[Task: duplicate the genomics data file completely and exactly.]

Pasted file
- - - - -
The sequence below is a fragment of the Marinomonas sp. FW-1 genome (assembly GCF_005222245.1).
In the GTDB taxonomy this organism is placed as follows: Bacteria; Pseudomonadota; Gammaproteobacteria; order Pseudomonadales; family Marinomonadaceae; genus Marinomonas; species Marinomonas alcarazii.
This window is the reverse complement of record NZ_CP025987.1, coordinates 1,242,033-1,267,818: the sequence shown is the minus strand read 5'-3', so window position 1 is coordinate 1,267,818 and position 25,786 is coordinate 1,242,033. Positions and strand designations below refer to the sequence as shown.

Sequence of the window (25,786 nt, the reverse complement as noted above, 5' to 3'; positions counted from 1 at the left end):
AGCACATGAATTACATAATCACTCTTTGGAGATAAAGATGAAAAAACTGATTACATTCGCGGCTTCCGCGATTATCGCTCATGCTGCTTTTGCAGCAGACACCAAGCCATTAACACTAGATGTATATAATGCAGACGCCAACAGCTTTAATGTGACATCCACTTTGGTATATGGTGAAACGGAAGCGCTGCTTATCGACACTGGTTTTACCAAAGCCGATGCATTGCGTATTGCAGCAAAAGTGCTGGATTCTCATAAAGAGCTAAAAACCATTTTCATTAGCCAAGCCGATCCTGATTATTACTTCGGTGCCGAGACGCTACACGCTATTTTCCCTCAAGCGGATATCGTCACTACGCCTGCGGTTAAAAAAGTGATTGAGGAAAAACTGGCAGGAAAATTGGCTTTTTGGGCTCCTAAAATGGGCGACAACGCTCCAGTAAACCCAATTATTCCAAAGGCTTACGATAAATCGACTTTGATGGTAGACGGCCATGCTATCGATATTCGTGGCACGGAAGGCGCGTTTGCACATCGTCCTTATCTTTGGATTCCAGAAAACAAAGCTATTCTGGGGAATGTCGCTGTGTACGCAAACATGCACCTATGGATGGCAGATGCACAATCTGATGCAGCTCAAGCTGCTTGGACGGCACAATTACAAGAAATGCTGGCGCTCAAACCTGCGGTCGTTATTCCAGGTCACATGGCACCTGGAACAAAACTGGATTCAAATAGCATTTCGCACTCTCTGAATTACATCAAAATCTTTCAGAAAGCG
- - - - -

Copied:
The sequence below is a fragment of the Marinomonas sp. FW-1 genome (assembly GCF_005222245.1).
In the GTDB taxonomy this organism is placed as follows: Bacteria; Pseudomonadota; Gammaproteobacteria; order Pseudomonadales; family Marinomonadaceae; genus Marinomonas; species Marinomonas alcarazii.
This window is the reverse complement of record NZ_CP025987.1, coordinates 1,242,033-1,267,818: the sequence shown is the minus strand read 5'-3', so window position 1 is coordinate 1,267,818 and position 25,786 is coordinate 1,242,033. Positions and strand designations below refer to the sequence as shown.

Sequence of the window (25,786 nt, the reverse complement as noted above, 5' to 3'; positions counted from 1 at the left end):
AGCACATGAATTACATAATCACTCTTTGGAGATAAAGATGAAAAAACTGATTACATTCGCGGCTTCCGCGATTATCGCTCATGCTGCTTTTGCAGCAGACACCAAGCCATTAACACTAGATGTATATAATGCAGACGCCAACAGCTTTAATGTGACATCCACTTTGGTATATGGTGAAACGGAAGCGCTGCTTATCGACACTGGTTTTACCAAAGCCGATGCATTGCGTATTGCAGCAAAAGTGCTGGATTCTCATAAAGAGCTAAAAACCATTTTCATTAGCCAAGCCGATCCTGATTATTACTTCGGTGCCGAGACGCTACACGCTATTTTCCCTCAAGCGGATATCGTCACTACGCCTGCGGTTAAAAAAGTGATTGAGGAAAAACTGGCAGGAAAATTGGCTTTTTGGGCTCCTAAAATGGGCGACAACGCTCCAGTAAACCCAATTATTCCAAAGGCTTACGATAAATCGACTTTGATGGTAGACGGCCATGCTATCGATATTCGTGGCACGGAAGGCGCGTTTGCACATCGTCCTTATCTTTGGATTCCAGAAAACAAAGCTATTCTGGGGAATGTCGCTGTGTACGCAAACATGCACCTATGGATGGCAGATGCACAATCTGATGCAGCTCAAGCTGCTTGGACGGCACAATTACAAGAAATGCTGGCGCTCAAACCTGCGGTCGTTATTCCAGGTCACATGGCACCTGGAACAAAACTGGATTCAAATAGCATTTCGCACTCTCTGAATTACATCAAAATCTTTCAGAAAGCG